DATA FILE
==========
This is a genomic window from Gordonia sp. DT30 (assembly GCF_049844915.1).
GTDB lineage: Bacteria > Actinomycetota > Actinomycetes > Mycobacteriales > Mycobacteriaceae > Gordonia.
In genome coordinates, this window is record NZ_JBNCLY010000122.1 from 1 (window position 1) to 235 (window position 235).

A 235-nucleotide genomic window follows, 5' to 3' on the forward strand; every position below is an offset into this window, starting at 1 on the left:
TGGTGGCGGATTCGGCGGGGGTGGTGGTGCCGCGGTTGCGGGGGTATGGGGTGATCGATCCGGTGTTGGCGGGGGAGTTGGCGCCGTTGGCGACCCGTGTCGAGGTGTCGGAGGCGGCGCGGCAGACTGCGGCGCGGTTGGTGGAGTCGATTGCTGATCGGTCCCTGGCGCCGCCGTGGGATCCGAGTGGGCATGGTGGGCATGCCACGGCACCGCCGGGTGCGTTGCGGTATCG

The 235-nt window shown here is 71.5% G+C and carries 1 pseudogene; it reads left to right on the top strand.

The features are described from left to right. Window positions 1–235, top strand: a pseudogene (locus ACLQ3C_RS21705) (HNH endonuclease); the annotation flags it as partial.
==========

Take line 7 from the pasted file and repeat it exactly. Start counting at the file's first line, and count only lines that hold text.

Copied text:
The features are described from left to right. Window positions 1–235, top strand: a pseudogene (locus ACLQ3C_RS21705) (HNH endonuclease); the annotation flags it as partial.